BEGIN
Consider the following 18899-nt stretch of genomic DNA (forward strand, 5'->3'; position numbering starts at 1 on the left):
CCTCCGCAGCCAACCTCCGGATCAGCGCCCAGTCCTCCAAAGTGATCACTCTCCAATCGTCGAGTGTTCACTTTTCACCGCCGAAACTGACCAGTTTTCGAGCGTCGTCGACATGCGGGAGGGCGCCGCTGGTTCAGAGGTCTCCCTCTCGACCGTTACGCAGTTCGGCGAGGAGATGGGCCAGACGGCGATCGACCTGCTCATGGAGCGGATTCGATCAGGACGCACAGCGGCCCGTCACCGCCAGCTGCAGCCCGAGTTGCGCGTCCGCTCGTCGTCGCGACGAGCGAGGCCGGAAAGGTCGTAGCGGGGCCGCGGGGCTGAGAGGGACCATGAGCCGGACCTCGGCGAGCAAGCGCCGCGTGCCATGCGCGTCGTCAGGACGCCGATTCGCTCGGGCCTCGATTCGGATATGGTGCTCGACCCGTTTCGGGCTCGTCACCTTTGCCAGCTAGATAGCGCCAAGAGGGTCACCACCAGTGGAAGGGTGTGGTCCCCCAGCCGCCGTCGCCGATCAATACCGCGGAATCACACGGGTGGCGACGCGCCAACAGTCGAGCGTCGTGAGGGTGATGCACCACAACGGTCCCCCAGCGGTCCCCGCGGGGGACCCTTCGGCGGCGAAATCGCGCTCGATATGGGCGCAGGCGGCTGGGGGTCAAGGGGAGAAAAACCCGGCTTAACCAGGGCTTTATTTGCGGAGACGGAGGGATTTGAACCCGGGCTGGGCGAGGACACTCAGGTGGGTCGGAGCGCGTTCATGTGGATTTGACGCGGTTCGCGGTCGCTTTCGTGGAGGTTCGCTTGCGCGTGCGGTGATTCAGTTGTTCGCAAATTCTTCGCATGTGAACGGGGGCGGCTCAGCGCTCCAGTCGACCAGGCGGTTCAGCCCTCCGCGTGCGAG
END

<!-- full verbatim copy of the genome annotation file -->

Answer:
Consider the following 18899-nt stretch of genomic DNA (forward strand, 5'->3'; position numbering starts at 1 on the left):
CCTCCGCAGCCAACCTCCGGATCAGCGCCCAGTCCTCCAAAGTGATCACTCTCCAATCGTCGAGTGTTCACTTTTCACCGCCGAAACTGACCAGTTTTCGAGCGTCGTCGACATGCGGGAGGGCGCCGCTGGTTCAGAGGTCTCCCTCTCGACCGTTACGCAGTTCGGCGAGGAGATGGGCCAGACGGCGATCGACCTGCTCATGGAGCGGATTCGATCAGGACGCACAGCGGCCCGTCACCGCCAGCTGCAGCCCGAGTTGCGCGTCCGCTCGTCGTCGCGACGAGCGAGGCCGGAAAGGTCGTAGCGGGGCCGCGGGGCTGAGAGGGACCATGAGCCGGACCTCGGCGAGCAAGCGCCGCGTGCCATGCGCGTCGTCAGGACGCCGATTCGCTCGGGCCTCGATTCGGATATGGTGCTCGACCCGTTTCGGGCTCGTCACCTTTGCCAGCTAGATAGCGCCAAGAGGGTCACCACCAGTGGAAGGGTGTGGTCCCCCAGCCGCCGTCGCCGATCAATACCGCGGAATCACACGGGTGGCGACGCGCCAACAGTCGAGCGTCGTGAGGGTGATGCACCACAACGGTCCCCCAGCGGTCCCCGCGGGGGACCCTTCGGCGGCGAAATCGCGCTCGATATGGGCGCAGGCGGCTGGGGGTCAAGGGGAGAAAAACCCGGCTTAACCAGGGCTTTATTTGCGGAGACGGAGGGATTTGAACCCGGGCTGGGCGAGGACACTCAGGTGGGTCGGAGCGCGTTCATGTGGATTTGACGCGGTTCGCGGTCGCTTTCGTGGAGGTTCGCTTGCGCGTGCGGTGATTCAGTTGTTCGCAAATTCTTCGCATGTGAACGGGGGCGGCTCAGCGCTCCAGTCGACCAGGCGGTTCAGCCCTCCGCGTGCGAG